Climate Legislation, at a glance

Federal Legislation

  • The Inflation Reduction Act
  • The Inflation Reduction Act is the most ambitious investment in combating the climate crisis, aiming to cut U.S. greenhouse gas emissions by up to 41 percent below 2005 levels by 2030 and designating $369 billion in funding for climate and energy-related purposes
  • Provides financial incentives for consumers and corporations through tax subsidies
  • The vast majority of this funding ($216 billion) is designated towards tax credits to corporations to catalyze private investment in clean energy, transport, and manufacturing
  • Enacted in 2022
  • Federal Supplier Climate Risks and Resilience Rule
    • An executive order to force federal contractors to publicly disclose their carbon emissions
    • Federal contractors receiving more than $50 million in annual contracts will be subject to these requirements:
      • disclose Scope 1, Scope 2, and relevant categories of Scope 3 emissions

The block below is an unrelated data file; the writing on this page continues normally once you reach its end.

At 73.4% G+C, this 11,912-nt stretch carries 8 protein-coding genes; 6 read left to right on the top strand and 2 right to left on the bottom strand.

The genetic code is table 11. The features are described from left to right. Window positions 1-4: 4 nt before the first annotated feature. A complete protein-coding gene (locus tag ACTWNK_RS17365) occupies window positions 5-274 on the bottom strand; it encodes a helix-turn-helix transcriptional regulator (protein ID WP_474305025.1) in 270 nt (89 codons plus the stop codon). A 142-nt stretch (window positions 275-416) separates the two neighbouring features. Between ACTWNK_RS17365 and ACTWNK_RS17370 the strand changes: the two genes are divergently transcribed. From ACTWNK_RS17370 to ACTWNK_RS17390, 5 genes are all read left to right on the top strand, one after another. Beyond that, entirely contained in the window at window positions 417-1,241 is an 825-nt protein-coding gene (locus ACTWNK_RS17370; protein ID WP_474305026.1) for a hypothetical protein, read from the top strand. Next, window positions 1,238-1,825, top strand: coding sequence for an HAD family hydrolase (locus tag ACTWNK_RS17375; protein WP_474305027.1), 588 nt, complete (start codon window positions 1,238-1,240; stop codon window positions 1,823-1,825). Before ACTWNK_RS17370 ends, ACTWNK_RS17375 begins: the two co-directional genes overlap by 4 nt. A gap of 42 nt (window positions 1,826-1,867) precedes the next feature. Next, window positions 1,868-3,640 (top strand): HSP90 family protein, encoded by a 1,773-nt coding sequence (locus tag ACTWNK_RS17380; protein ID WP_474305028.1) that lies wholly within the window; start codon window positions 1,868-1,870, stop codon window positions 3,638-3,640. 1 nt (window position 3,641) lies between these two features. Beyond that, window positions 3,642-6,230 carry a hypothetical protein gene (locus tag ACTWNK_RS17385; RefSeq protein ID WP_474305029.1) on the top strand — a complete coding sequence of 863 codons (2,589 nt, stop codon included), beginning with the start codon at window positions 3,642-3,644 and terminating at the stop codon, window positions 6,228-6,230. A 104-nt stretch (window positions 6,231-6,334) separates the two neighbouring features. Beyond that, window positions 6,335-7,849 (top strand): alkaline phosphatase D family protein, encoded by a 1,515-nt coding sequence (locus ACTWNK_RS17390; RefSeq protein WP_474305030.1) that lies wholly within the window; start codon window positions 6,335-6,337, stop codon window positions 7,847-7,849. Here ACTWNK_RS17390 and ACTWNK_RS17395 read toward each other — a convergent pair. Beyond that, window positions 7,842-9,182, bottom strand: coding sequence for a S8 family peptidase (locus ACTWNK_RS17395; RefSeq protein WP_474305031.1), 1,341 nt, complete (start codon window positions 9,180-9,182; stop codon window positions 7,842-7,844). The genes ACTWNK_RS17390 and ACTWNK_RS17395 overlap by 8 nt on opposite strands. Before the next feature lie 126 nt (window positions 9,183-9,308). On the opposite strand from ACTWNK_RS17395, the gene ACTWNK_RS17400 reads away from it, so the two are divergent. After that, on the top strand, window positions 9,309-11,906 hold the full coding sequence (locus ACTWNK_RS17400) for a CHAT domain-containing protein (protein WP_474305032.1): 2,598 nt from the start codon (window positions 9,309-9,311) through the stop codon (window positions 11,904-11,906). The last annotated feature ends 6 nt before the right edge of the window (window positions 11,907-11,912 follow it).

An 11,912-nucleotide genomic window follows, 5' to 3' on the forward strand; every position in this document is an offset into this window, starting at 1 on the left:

• disclose climate-related financial risks
      • set science-based emissions reduction targets
    • Federal contractors with more than $7.5 million in annual contracts but less than $50 million would be required to only report Scope 1 and Scope 2 emissions
    • Proposed by the Biden administration in November 2022

California Legislation

  • California’s Cap and Trade Program 
  • Minimizes GHG emissions by setting a limit on major emitters through extending businesses carbon allowances
  • Has been applied to emissions that account for around 80% of California’s GHG emissions
  • Each year, fewer allowances are created and the annual cap declines
  • Launched in 2013 
  • California’s Corporate Data Accountability Act
    • Requires that large corporations that do business in California publicly disclose their greenhouse gas emissions
    • Applicable to businesses that generate over $1 billion in annual revenue and either are engaging in any transaction for the purpose of financial gain within California, are organized or commercially domiciled in California, or have California sales exceeding either the threshold amount for that year or 25 percent of total sales 
    • Corporations must provide annual disclosures for scope 1 and scope 2 emissions starting in 2026 and must report scope 3 emissions starting in 2027
    • Enacted October 7th, 2023 

New York Legislation

  • New York’s Climate Leadership and Community Protection Act
    • Intends to reduce GHG emissions by 40% by 2030 and 85% by 2050 using 1990 as a baseline